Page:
The problem did emerge and the mulch did stick to the pumpkins. In a new study, Miles found the mulch fragments could be wiped off the fruit if the fruit was slightly damp when it was picked due to humidity, dew or irrigation and the fruit was wiped immediately. “If you have a food grade product going out of your field, you’re not going to want to take the time to try to wash it off,” Miles said. “Consider biodegradable plastic mulch carefully if you’re in this situation.”

WeedGuardPlus in the study was found to have a cooling effect on the soil, which had a negative effect in Washington’s cool climate. In warmer parts of the country, the cooling effect could be positive.

WeedGuardPlus also had the ability to control yellow nutsedge. “It controlled yellow nutsedge every year in the trial,”

Miles said. “We feel this is very important for growers who have that problem. There are no postemergence herbicides labeled for pumpkins so weed control is a real issue.”

Deterioration vs. degradation

When assessing biodegradable mulches, it’s important to understand the difference between deterioration and degradation.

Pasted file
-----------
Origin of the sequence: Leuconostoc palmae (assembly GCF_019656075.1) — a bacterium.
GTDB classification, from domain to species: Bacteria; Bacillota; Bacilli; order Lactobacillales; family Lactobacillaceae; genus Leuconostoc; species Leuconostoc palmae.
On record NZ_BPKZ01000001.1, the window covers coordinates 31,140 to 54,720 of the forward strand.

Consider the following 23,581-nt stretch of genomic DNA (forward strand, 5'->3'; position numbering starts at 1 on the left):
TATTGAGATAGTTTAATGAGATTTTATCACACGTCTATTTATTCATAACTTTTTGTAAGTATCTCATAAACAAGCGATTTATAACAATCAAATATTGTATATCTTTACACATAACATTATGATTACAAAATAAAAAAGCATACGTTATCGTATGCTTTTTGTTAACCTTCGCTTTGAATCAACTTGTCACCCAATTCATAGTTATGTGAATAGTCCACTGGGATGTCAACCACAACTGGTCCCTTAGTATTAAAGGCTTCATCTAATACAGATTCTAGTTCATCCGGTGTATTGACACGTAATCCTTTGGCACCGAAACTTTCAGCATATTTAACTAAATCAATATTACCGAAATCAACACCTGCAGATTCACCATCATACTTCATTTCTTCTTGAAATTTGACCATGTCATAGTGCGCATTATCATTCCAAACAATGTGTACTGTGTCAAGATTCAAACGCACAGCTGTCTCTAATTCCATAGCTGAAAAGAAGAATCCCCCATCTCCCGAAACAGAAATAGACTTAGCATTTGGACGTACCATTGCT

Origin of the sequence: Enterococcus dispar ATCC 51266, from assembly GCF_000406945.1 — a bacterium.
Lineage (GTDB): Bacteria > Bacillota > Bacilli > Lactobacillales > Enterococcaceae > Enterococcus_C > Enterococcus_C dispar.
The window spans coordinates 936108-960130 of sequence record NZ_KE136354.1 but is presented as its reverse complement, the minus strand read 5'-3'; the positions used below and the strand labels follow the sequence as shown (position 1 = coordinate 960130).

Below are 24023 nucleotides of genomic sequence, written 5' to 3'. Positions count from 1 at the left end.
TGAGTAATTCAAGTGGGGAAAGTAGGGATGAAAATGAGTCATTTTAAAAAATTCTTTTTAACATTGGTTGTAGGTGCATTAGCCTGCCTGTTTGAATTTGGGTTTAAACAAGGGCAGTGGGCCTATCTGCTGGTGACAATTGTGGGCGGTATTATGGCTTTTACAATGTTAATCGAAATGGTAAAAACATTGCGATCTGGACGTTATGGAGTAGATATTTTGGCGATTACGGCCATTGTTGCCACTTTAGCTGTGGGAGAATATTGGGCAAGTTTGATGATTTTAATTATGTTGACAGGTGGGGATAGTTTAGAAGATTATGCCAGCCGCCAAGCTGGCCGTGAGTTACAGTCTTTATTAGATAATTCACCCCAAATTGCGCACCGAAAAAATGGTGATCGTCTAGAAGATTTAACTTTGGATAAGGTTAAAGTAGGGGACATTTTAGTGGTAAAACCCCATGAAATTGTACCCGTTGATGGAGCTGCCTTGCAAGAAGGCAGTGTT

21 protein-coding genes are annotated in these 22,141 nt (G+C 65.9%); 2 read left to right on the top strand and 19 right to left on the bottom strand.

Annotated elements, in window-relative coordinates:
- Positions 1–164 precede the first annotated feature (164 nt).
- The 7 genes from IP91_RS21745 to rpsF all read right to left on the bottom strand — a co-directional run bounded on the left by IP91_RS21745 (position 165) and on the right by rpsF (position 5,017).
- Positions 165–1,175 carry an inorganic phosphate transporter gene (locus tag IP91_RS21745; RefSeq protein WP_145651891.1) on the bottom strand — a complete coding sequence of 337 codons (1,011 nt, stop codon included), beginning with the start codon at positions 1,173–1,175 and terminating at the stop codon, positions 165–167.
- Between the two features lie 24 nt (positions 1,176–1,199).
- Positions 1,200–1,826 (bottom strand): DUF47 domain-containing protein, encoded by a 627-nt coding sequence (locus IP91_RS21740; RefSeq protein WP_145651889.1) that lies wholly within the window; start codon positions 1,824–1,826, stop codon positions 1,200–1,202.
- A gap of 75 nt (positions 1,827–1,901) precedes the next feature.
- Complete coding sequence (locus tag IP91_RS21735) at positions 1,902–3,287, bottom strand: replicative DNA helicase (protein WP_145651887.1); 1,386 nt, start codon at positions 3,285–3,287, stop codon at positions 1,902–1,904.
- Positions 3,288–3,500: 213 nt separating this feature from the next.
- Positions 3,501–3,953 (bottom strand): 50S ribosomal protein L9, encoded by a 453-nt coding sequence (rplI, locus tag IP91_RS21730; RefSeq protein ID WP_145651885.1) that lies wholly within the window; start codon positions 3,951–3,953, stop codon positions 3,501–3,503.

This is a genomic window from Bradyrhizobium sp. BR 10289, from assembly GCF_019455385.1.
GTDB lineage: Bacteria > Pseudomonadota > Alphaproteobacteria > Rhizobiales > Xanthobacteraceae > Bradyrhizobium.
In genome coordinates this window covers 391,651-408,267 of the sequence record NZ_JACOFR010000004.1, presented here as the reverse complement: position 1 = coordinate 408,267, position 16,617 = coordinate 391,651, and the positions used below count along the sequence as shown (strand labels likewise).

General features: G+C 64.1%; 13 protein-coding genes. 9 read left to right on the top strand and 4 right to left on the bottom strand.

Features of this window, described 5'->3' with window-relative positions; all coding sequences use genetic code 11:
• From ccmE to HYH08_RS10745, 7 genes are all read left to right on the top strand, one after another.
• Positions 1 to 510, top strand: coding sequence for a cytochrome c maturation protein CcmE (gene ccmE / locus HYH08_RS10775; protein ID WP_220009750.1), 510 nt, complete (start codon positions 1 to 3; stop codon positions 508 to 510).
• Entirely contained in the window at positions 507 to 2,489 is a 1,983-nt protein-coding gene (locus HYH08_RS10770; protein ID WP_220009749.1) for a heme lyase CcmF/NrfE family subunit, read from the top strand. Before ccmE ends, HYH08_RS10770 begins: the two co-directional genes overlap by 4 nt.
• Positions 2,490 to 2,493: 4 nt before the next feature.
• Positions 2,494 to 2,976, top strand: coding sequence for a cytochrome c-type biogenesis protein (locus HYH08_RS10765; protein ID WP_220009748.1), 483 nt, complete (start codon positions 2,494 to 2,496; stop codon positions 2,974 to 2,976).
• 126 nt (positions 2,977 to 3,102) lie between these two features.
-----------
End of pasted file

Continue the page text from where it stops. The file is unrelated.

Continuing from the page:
Degradation is actual decomposition.

Deterioration is weather damage or rips and tears from improper handling.

“If the mulch is drawn too tight over the crop it tends to pull apart,” Miles said. “The key is to alleviate any tension on your mulch.”

Tips on collecting and measuring mulch fragments from the soil – to assess how well a product works for you – are available at The site is a partnership of the University of Tennessee, WSU and Montana State University.

“You have to do your due diligence when collecting and measuring these samples,” Miles said. “Mulches are going to perform differently at each site.”

Oxo- or photo-degradable plastic mulch is a serious issue in the discussions on biodegradable plastic mulch.

“It’s being marketed as a biodegradable plastic and it’s not,” Miles said. “What you’re going to end up with is plastic pollution in your field. It won’t decompose and will be there for 300 years like polyethylene mulch. You can’t pick it up; it just crumbles apart.”

A guidance document on oxo- or photodegradable plastic mulch is available at

– Dean Peterson, VGN Correspondent

Above: Researchers lay mulch at Boxx Berry Farm in Ferndale, Washington, where Washington State University researchers are studying biodegradable mulches. Photo: Washington State University